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Personal Space

Personal Space

There’s a lot that’s fun about growing up – greater freedom and the power that comes with that. But with power comes responsibility. In your case, that translates to you having to take more care for yourself in a greater number and range of situations. It’s not all bad, though – because it also means recognising when you can’t do it all yourself and that there are a lot of people around you who will help you, if and when you ask.

Young people have the right to feel safe at all times. It’s the responsibility of parents, schools and the community as a whole to provide young people with a safe and caring environment. Being ‘safe’ isn’t simply about being injury-free, however – it’s about knowing that those people with whom you spend time care for you and can be trusted to act in a caring manner.

If someone you know is abusing you – physically, emotionally or sexually – you should try and find the courage to report that person. What the abuser is doing to you is illegal, and may have long-term effects on you and any other person he or she is abusing now or in the future. It can be hard to report abuse, but remember it’s not your fault - it’s the abuser who is acting in an abnormal and dangerous manner.

It’s important to try and talk to someone you trust, with the ultimate aim being to have the abuse stopped – hopefully before long-term damage is done. You may find out later that the person you’ve told has reported the suspected abuse to someone else – the police, medical personnel or a representative of a government department.

Again, this is because it’s the aim of everyone involved in caring for children and young people to try and keep them safe, and the law in Australia now makes it mandatory for health care professionals, welfare workers, teachers and others to report suspected abuse of anyone aged under 16 years.
Abusive situations
Young people have the right to feel safe at all times. It’s the responsibility of parents, schools and the community as a whole to provide young people with a safe and caring environment

Being safe isn’t simply about being injury-free – it’s about knowing that those people with whom you spend time care for you and can be trusted to act in a caring manner

What kinds of abuse are there?

Neglect

Neglect is the failure to provide the basic necessities of life – food, warmth and shelter, clothing, safety, medicine and personal hygiene. At its worst, neglect becomes abandonment – when a child is left alone to care for his or herself.

Emotional abuse

When a child is deprived of love, warmth and attention, it’s emotional abuse. Emotional abuse may involve constant criticism, scapegoating, terrorising, isolating, rejecting, ignoring or excessively teasing a child. Either way, the child feels unloved and unwanted.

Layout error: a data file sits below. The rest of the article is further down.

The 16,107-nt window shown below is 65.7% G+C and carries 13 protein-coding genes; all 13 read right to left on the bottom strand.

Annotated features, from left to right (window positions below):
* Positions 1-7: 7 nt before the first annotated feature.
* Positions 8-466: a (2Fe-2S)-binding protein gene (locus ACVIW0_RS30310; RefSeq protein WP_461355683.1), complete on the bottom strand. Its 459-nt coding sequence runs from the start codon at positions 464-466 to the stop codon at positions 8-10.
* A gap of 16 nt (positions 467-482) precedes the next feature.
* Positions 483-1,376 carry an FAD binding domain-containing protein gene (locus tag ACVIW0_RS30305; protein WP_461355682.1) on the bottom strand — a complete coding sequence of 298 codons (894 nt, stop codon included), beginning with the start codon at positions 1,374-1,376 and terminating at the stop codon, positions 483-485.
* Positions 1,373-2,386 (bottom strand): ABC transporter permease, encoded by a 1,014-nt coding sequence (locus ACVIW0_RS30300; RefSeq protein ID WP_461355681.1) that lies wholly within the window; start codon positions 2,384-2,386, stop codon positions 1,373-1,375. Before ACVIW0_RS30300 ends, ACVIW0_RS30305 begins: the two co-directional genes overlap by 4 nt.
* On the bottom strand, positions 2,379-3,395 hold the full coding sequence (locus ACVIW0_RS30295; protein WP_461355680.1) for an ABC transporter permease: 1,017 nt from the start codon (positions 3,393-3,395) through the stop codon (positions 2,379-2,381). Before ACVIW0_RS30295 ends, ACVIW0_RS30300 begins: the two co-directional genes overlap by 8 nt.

Physical abuse
This includes all non-accidental physical injuries to a child, such as shaking, slapping, bruising, biting, burning, scalding, poisoning, throwing, near drowning or near strangulation.

Sexual abuse
Sexual abuse occurs when an adult or older child uses a child for his or her own sexual pleasure – either by performing acts on or to the child, or forcing the child to perform acts on or to him or her.

Domestic violence
Domestic violence occurs when one person in a household or family exerts power over another through emotional, sexual or physical abuse, social isolation, financial control or deprivation of food, liberty or other rights. Children can be direct victims of domestic violence or be affected by witnessing the violence on or between other family members (such as one parent hitting another) or both.

What should I do if I’m a victim of any form of abuse?

It may be that the person abusing you is a family member you don’t want to betray them, or someone who has threatened harm to you or someone else if you tell. It’s important that you do tell, otherwise the abuse could continue and become more severe, and the abuser may look for other victims. (There may already be other victims.) You should always tell a trusted adult or older person, and if there is any evidence (such as bruises), show them. If there’s no evidence, keep telling people – if no one close to you will accept what you’re saying, tell a teacher or a professional such as a doctor or police official. Remember, no matter what the abuser says, no one who cares for you in a normal way will want to hurt you. The behaviour may be illegal – and if it’s not, it should be stopped because it’s not right to purposefully hurt a child.

There are many things you can do to keep yourself safe, or to help yourself when you’re not feeling safe

What should my parents or other adults do if they suspect I’m being abused?

Parents, teachers and others close to you may– as part of their everyday monitoring of you – realise something is wrong. If so, they will try and talk to you about what’s happening in your life, and it’s a good idea to tell them as much as you can.

Sometimes, though, young people are great actors, so that even the most caring, attentive parents can’t see or decipher the hints their children may be giving. If this happens, you may have to open the discussion yourself and tell them what is troubling you.

What if I suspect my friend is being abused?

Again, tell a trusted adult. Then, depending on the form of abuse, the adult may talk to your friend, or inform a teacher or child welfare professional of his or her concerns. It may be that your friend will become very angry with you and accuse you of breaking a confidence and even betraying him or her. It’s difficult, but you have to weigh up what’s more important to you – and your friend: short-term anger, and even possibly the loss of a friend, or that friend’s safety and well-being.